To address the foregoing research gaps, we pooled individual-level data from 6 prospective cohort studies of US adults. The primary objective of this study was to establish the associations of processed meat, unprocessed red meat, poultry, or fish intake with incident CVD and all-cause mortality.

    Methods

    This cohort study, which consisted of secondary data analysis of deidentified data, was conducted from March 25, 2019, to November 17, 2019. The study was approved by the Northwestern University Institutional Review Board, which determined that specific consent from participants was not required. Each of the 6 original cohort studies obtained written informed consent from all of their respective participants.

    Study Sample

    The included 6 cohorts were part of the Lifetime Risk Pooling Project,5 comprising the ARIC (Atherosclerosis Risk in Communities) study, CARDIA (Coronary Artery Risk Development in Young Adults) study, CHS (Cardiovascular Health Study), FHS (Framingham Heart Study), FOS (Framingham Offspring Study), and MESA (Multi-Ethnic Study of Atherosclerosis). Baseline diet data from 1985 to 2002 were collected. The baseline visit for FHS (1986-1990) was examination 20 and for FOS (1991-1995) was examination 5, owing to the availability of validated diet data. The original baseline visit was used for the other 4 cohorts: 1986-1989 for ARIC, 1985-1986 for CARDIA, 1989-1990 for CHS, and 2000-2002 for MESA. Eligible participants were free of CVD at baseline, had self-reported total caloric intake between 500 and 6000 kcal per day, and had no missing data for the study variables.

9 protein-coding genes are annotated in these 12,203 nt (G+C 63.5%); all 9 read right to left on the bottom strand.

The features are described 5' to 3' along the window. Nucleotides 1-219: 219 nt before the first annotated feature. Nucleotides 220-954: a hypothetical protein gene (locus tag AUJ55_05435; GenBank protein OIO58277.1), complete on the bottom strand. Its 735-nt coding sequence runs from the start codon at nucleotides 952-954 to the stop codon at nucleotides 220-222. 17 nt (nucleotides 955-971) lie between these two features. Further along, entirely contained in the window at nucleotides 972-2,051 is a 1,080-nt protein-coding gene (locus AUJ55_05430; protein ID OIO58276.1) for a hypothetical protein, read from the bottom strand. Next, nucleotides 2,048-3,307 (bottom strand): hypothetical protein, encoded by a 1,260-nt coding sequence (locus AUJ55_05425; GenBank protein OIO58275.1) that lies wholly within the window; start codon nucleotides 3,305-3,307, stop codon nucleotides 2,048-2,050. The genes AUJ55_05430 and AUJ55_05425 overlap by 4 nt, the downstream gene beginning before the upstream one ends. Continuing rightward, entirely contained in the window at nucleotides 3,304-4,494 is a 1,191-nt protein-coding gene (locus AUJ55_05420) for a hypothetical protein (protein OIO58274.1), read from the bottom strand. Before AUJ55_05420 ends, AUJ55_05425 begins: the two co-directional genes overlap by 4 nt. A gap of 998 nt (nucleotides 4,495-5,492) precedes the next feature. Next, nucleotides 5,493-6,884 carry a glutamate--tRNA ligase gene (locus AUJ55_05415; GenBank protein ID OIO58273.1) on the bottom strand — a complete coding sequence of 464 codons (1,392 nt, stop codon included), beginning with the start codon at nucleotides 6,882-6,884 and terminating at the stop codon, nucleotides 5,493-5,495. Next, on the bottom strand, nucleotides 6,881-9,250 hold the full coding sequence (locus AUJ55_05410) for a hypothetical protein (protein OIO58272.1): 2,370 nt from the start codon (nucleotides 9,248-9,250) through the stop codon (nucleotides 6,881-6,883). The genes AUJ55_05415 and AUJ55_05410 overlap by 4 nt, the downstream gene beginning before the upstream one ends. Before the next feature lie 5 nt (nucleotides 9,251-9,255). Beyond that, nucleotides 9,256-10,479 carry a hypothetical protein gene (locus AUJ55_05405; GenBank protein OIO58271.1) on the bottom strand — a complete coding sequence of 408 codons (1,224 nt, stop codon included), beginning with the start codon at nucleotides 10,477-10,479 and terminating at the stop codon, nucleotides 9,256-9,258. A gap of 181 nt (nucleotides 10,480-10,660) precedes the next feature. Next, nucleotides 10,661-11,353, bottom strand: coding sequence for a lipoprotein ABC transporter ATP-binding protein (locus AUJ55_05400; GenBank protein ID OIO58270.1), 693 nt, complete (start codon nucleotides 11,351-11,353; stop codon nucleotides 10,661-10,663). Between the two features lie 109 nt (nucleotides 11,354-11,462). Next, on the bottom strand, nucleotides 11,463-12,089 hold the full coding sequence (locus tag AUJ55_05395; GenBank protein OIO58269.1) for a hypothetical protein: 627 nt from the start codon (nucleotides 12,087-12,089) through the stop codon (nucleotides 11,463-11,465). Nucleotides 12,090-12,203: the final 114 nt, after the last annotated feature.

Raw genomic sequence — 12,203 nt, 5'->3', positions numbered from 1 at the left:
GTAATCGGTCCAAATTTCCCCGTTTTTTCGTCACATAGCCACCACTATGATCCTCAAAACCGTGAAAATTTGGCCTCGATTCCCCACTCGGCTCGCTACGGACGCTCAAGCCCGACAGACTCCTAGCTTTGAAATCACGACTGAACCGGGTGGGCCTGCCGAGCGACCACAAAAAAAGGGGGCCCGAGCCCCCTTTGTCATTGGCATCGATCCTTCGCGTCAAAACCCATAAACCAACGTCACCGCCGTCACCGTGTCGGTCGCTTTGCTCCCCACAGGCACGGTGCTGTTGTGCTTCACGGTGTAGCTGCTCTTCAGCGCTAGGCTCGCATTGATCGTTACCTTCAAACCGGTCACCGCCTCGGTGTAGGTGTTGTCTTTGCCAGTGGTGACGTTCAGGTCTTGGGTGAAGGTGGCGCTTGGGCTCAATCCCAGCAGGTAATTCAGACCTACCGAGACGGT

Diet Data Assessment

    Dietary intake was collected using a validated food frequency questionnaire or diet history.6-10 Diet data were harmonized using a standardized protocol. The same definitions for food groups were applied, and serving sizes were unified. Primary dietary exposures were processed meat, unprocessed red meat, poultry, or fish (including shellfish) intake. Foods in mixed dishes were considered. One serving was defined primarily according to the widely used Willett Food Frequency Questionnaire.11 One serving was equivalent to 4 oz of unprocessed red meat or poultry or 3 oz of fish. For processed meat, 1 serving consisted of 2 slices of bacon, 2 small links of sausage, or 1 hot dog. Details about the diet data harmonization methods have been described.12 Only baseline diet data were analyzed.

    Outcome Ascertainment

    All events were adjudicated by each original cohort using similar criteria.5 Two primary outcomes were incident CVD and all-cause mortality. Incident CVD was a composite end point that included fatal and nonfatal coronary heart disease, fatal and nonfatal stroke, fatal and nonfatal heart failure, and other CVD deaths. Vital status was ascertained for 98% of the participants. The last event was ascertained on the last follow-up date of August 31, 2016.

    Covariate Assessment

    The following variables were self-reported: age, sex, race/ethnicity, educational level, smoking status and pack-years, alcohol intake, physical activity, medication use, and medical conditions. Race/ethnicity was self-reported through answering questions with fixed categories. The inclusion of racially/ethnically diverse samples increased generalizability and allowed the exploration of racial/ethnic differences in the study findings. The following variables were measured according to standard protocols: body mass index (calculated as weight in kilograms divided by height in meters squared), blood pressure, and serum lipid levels.

    Statistical Analysis